Elizabeth College is delighted to be part of the UK National Mindfulness in Schools Project. With two fully qualified mindfulness teachers, Elizabeth College has added ‘cognitive mindfulness skills’ to the PSHE programme for all our Year 7 students.
The Mindfulness in Schools Project is designed to help young people to manage difficulties and flourish. Mindfulness helps train your attention to be more aware of what is actually happening, rather than worrying about what has happened or might happen. Mindfulness teaching is designed to empower students to bring greater curiosity to whatever it is we experience. Jon Kabat-Zinn, the founding father of secular mindfulness, described this skill as ‘being alive and knowing it’.
Mindfulness will be added to the Year 8 PSHE curriculum after Christmas, with plans to roll out the programme for the rest of the Upper School throughout the academic year.
If we can support our students to recognise worry, manage those difficulties, and develop a more mindful awareness, we can help them to appreciate what is going well so they can really thrive. Mindfulness can help you to develop a greater awareness of relationships and how to manage them, and a richer understanding of things like self-esteem and optimism. It can also help us to understand and direct our attention with greater awareness and skill, improving concentration and the ability to plan.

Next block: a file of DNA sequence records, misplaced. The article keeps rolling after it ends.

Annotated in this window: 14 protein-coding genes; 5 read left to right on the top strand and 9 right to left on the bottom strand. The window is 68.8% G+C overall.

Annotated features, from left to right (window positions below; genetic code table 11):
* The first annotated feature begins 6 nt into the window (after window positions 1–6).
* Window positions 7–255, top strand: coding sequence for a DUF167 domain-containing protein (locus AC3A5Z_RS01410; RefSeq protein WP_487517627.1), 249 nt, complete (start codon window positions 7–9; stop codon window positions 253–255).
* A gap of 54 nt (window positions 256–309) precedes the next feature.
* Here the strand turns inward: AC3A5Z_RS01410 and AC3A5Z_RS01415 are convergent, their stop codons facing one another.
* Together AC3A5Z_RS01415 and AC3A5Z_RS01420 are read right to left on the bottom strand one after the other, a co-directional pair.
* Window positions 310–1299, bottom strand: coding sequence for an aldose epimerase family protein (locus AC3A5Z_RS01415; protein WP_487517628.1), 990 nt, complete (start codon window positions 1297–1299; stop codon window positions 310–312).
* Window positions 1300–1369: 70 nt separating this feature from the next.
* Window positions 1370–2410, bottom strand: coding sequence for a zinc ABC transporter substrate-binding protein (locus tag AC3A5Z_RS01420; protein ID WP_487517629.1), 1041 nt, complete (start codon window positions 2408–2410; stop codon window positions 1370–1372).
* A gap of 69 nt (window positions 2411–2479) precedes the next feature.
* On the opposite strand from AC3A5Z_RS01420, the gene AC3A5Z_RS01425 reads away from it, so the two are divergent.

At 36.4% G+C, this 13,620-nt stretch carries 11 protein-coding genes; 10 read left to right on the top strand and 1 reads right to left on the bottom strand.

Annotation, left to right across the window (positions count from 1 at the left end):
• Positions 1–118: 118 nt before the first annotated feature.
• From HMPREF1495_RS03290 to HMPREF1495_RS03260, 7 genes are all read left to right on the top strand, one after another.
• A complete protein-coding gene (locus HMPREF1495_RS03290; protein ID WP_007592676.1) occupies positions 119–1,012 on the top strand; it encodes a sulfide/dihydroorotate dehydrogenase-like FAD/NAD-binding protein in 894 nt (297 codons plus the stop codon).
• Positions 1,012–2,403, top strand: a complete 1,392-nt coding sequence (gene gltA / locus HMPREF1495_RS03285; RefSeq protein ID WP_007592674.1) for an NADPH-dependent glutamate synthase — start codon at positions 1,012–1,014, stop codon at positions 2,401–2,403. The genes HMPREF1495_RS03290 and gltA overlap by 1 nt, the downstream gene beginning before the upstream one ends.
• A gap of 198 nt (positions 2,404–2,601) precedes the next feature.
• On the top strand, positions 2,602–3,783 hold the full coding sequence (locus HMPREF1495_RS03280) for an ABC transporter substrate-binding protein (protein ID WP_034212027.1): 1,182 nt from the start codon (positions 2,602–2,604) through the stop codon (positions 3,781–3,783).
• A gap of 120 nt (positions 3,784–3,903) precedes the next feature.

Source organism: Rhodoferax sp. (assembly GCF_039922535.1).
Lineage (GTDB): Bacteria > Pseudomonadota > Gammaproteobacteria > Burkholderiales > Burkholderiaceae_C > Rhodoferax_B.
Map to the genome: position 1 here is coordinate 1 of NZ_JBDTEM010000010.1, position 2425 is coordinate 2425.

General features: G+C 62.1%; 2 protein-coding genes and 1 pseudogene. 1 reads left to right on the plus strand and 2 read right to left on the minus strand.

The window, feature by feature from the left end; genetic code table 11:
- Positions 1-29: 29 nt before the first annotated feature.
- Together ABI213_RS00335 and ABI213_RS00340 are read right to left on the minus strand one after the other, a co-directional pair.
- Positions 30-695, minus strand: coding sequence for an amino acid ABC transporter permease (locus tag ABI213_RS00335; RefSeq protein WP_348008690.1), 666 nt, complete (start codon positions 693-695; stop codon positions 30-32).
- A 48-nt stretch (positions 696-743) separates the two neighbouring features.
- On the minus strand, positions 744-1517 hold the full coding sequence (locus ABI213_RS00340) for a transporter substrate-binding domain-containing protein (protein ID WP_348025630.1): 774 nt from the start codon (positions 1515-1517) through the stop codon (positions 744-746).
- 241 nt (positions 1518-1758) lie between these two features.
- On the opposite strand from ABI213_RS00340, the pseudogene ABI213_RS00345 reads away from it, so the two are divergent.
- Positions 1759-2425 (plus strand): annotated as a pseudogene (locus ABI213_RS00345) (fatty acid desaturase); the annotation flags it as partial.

The intention is to expand the mindfulness curriculum as sessions have already proven to be popular. It is envisaged that the approach will grow and move up through the year groups so that mindfulness teaching will become fully embed within the school’s culture.
Jacqui Pendleton, Head of PSHE & Life Skills at Elizabeth College
Elizabeth College is proud to be the only school on island which is part of this important project and to be able to deliver evidence-based mindfulness resources to our students. The Mindfulness in Schools Project is designed to help young people to manage difficulties and flourish. It is a national, not-for-profit charity, established in 2009, that aims to improve the lives of children and young people by making a genuine, positive difference to their mental health and wellbeing.
To read more about the Mindfulness in Schools Project's aim to teach to the next generation of schoolchildren how to support their mental health and wellbeing please follow the 'A Million Minds Matter' link above.
Peter Graysmith, Chaplain at Elizabeth College